Requiem for the originator: Dennis Green valued brute strength, set expectations high and created a preview of what Stanford enjoys today
He lived to see Stanford football become a national power, but not long enough to receive proper credit for it.
The influence of Dennis Green lives on when someone associates Stanford with power football. His presence is felt every time the Cardinal graduates a senior class undefeated against Cal or wins at Notre Dame. The Farm witnessed Green accomplish unprecedented things, moments he should have spent the last few years reliving and sharing.
Herbie, how fitting is it to have Dennis Green with us in the booth to watch Toby Gerhart run over the Fighting Irish? Folks, I can tell you, nobody associated Stanford with smash-mouth football until this man came here.
Green’s death last month inspired tributes to his trailblazing NFL legacy, not a college resume compiled mostly under a low profile. Seeing his San Francisco Chronicle obituary devote one measly sentence to his Stanford accomplishments left me disappointed, not surprised. The Cardinal’s fan following runs more cult than mainstream. Only cult followers could revere a head coach who left Stanford with a losing record (and never beat San Jose State).
But while someone else built Stanford in his own image best, Dennis Green did it first. His labor amounted to a smaller-scale preview of what Jim Harbaugh did here.
He reversed years of misfortune and raised expectations at a most pivotal time. The Stanford he departed stood in dramatically better shape than the program he inherited. He hired assistants who became successful head coaches. He used his intensity to install a foundation of toughness and prove a revolutionary point: Stanford could physically manhandle its opponent.
“It’s Coach Green who personifies this style,” Tommy Vardell said after his 39-carry, 182-yard sledgehammer act in the 1991 Big Game. “He’s wanted to play this way for three years.”
Harbaugh ushered Stanford to remarkable heights. David Shaw has provided unmatched staying power. Denny was the first Cardinal coach in today’s world of college football – the era of scholarship limits, sophisticated passing offenses and heavy TV network influence – to earn meaningful success on a national stage.
Before shocking No. 1 Notre Dame in South Bend in 1990, Stanford had gone three years without a road win. The 38-21 triumph over No. 6 Cal the following season capped a seven-game winning streak, the program’s longest since 1951. The Cardinal won ten conference games between 1990 and 1991. Stanford hadn’t enjoyed success that constant since Bill Walsh’s first tenure, when Green coached running backs.
A Kodak moment no longer refers to something worth savoring. In today’s business terms, it’s a warning to avoid becoming a casualty of changing times. Stanford football faced such a reckoning early in 1989 as it again, for the fourth time in 10 years, sought a new head coach.
After a 3-6-2 finish in 1988, Cardinal had finished seventh or lower in conference play six times since 1981. Admission standards on the Farm had grown higher. Opponents no longer feared Stanford’s passing-minded brand. The final game before Green arrived as head coach revealed a team’s refusal to win.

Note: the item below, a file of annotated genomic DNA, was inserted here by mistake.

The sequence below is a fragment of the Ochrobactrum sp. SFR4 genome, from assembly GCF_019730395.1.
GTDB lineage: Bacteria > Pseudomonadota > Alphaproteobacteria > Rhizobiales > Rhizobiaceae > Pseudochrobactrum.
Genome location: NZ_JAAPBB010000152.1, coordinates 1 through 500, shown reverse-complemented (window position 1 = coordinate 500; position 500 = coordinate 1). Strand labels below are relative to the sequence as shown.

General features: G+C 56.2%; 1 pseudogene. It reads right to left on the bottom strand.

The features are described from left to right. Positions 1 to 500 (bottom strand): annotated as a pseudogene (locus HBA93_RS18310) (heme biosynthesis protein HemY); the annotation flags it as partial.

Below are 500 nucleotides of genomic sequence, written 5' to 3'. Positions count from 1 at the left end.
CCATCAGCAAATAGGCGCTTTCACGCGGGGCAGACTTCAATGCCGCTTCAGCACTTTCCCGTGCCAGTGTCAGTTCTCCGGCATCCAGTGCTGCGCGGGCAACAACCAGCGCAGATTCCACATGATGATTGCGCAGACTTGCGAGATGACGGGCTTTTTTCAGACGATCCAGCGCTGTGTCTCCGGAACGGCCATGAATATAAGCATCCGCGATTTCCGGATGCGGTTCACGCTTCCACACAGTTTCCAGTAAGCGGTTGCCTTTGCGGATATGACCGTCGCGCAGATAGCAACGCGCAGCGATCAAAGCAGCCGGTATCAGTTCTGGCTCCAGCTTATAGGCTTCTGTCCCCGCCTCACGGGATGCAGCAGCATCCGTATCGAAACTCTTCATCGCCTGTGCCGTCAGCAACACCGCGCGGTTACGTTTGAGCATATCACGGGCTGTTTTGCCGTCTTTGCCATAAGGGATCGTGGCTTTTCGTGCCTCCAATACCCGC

The 91st Big Game’s 19-19 tie produced a mutual score and shared humiliation. Bruce Snyder and Jack Elway couldn’t hide their embarrassment (now that’s a Kodak moment) after their teams combined for eight field goals, one offensive touchdown and numerous mistakes. The outcome cost Elway his job.
I first started going to games regularly as a six-year-old in 1985, meaning Denny was the first coach whose entire term I followed. Even then, I sensed how the distance between Section E’s upper reaches and the action below was both literal – 72 rows of wooden bleachers and an oval track – and figurative.
Consistent losing took its toll, especially on those sitting around me with memories of Rose Bowl wins and 14 straight seasons (1967-1980) without a losing record. With Denny, Stanford finally had a coach whose abilities and expectations reflected what the hardcore fans wanted.
“The kind of guys we’re going for are the guys that Notre Dame, Michigan, UCLA and USC want,” he said in his introductory press conference. It took weeks for the new boss to make good on his word. Stanford’s 1989 recruiting class featured a massive left tackle who seriously considered both the Fighting Irish and the Wolverines.
“I wasn’t even considering Stanford until Denny Green became the head coach,” Bob Whitfield said prior to his freshman season.
Green’s staff not only groomed talented players, they found new places for them. John Lynch moved from prized quarterback recruit to hard-hitting safety. He’ll be the next former Stanford player inducted into the Pro Football Hall of Fame. Darrien Gordon switched from receiver to cornerback, where he played 10 NFL seasons (two Super Bowl wins and four All-Pro teams among them).
“It's easy to see why his players would run through a brick wall for him,” said Scott Reiss, the Cardinal’s radio play-by-play voice who, as a Stanford student, rushed the field after the 1990 Big Game win. “I remember the toughness of Green's teams, both physically and mentally. “
Consider Stanford football if Dennis Green doesn’t become head coach in 1989. The job isn’t desirable enough to lure Bill Walsh out of retirement, meaning no New Year’s bowl win or Top Ten finish occurs in 1992. Without Dennis Green, Tyrone Willingham doesn’t arrive and begin a successful path.
”Twenty-five years from now, they'll still be talking about the Now Boys and Tommy Vardell,” Denny said in 1991. “And I'll tell you something: They probably should.”
We should. We will. We just wish we had company.